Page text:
2. Control the bleeding. Have your child gently bite down on a rolled-up piece of gauze or clean cloth.
  3. Reduce swelling. Apply a cold compress to the area. If the area isn’t too sensitive, ice cubes or a cold ice pop can also help reduce swelling.
  4. Call our office ASAP!

Cuts and Wounds of the Mouth and Lips

There will be blood.

The mouth is endowed with a rich blood supply. When trauma occurs to the lips, gums, and mouth, small wounds can really bleed and heighten anxieties about the severity of the wound.

  1. Calm your child. Remember, your verbal and non-verbal communication will either help your child relax or elevate the panic. It’s time to act like blood is no big deal, even when your inner mother or father is having a full-tilt freak out.
  2. Apply pressure with a clean cloth—any clean cloth. Do this for several minutes. Don’t rub.
  3. Wash your hands as soon as you can
  4. If the wound is on the outside of the mouth, clean it gently with soap and water once the bleeding has stopped.
  5. Apply antiseptic lotion or cream.
  6. Reduce swelling with a cold compress. Good time for an ice pop or ice chips to suck on.

Tongue Bites or Inside Lip Bites

If the wound is inside the mouth:

  1. Rinse your child’s mouth with water. Examine the extent of the injury. Injuries that may require stitches include a cut that extends through the lip or across the edge of the tongue. For these kinds of wounds, you should seek emergent care.
  2. Stop the bleeding. Apply pressure with a rolled-up piece of gauze or clean cloth.
  3. Reduce swelling. Wrap a piece of ice in gauze or a clean cloth and hold it next to the wound. If the wound is small, an ice pop is a bonus.

A Word about Head Injuries

Most dental emergencies aren’t tied to serious head injuries. However, if your child’s dental emergency is the result of a head injury, that head injury takes precedence over dental concerns.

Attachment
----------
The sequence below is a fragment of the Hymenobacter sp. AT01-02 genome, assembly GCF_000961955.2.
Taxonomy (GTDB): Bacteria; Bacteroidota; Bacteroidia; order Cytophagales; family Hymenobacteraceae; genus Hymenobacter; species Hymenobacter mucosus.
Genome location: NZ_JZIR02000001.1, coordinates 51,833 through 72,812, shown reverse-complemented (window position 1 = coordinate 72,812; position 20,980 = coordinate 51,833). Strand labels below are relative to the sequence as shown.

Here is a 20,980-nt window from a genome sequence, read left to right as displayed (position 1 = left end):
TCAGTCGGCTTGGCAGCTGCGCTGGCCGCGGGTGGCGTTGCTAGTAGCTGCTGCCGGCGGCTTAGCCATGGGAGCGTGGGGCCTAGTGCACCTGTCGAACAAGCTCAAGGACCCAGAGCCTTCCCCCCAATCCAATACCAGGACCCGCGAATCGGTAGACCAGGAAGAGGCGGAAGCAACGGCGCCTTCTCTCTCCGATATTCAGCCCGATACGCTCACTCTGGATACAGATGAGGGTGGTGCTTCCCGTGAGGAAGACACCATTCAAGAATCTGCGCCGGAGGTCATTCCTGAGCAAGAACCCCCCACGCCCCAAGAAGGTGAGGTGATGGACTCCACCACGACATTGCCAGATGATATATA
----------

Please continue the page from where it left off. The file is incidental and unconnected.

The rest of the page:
The Mayo Clinic provides a good list of symptoms to watch for. If your child experiences any of these symptoms after a head injury, call 911 immediately and keep your child still until help arrives.

  • Bleeding or fluid leakage from the nose or ears
  • Severe headache
  • Change in level of consciousness for more than a few seconds
  • Black-and-blue discoloration below the eyes or behind the ears
  • Cessation of breathing
  • Confusion
  • Loss of balance
  • Weakness or an inability to use an arm or leg
  • Unequal pupil size
  • Slurred speech
  • Seizures
  • Persistent crying
  • Refusal to eat
  • Bulging in the soft spot on the front of the head (infants)
  • Repeated vomiting

An Ounce of Prevention

Kids are going to be kids. We can’t protect them from all harm. Having said that, some dental accidents can be prevented.

  1. Insist on mouthguards for sports. A broad analysis of mouthguard effectiveness showed that players who did not wear mouthguards had a 1.6-1.9 times greater risk of dental injury.
  2. Teach your children not to walk or run with objects in their mouths.
  3. Teach your child not to suck or chew on hard or pointed objects.
  4. Model for your children that your teeth are not scissors.
  5. Keep your children’s teeth strong and healthy with regular brushing, flossing, and checkups. Also, don’t let a small pain go unattended. That could be a cavity that ends up weakening your child’s tooth.

We’re Here When You Need Us

At Davis Gribble Hollowwa Dental, our emergency dentists are on call.

Our administrative team is thoroughly trained to assist you by phone in an emergency. If you’re not sure your child’s situation warrants an immediate office visit, our staff will talk to you to determine if your child needs to be seen immediately. If your little one does need to be seen, we will contact one of our caring and experienced dentists to help treat the emergency and alleviate your pain as soon as possible.

And don’t worry if you’re not one of our existing patients. Nobody should be in pain.

Experiencing a dental emergency? Call us immediately at 505-898-1976.

Learn more about our emergency services
Author Info

Dr. Connor Hollowwa

Dr. Connor Hollowwa is an Albuquerque native. He graduated from the Albuquerque Academy and went on to receive a BA from Rice University. His Doctorate of Dental Surgery is from Creighton University School of Dentistry. Before joining private practice he practiced at the state-of-the-art Isleta Health Center’s Dental Clinic, providing modern dental care for the members of the Pueblo of Isleta. In his free time he enjoys playing the piano, fly-fishing, golfing, and skiing.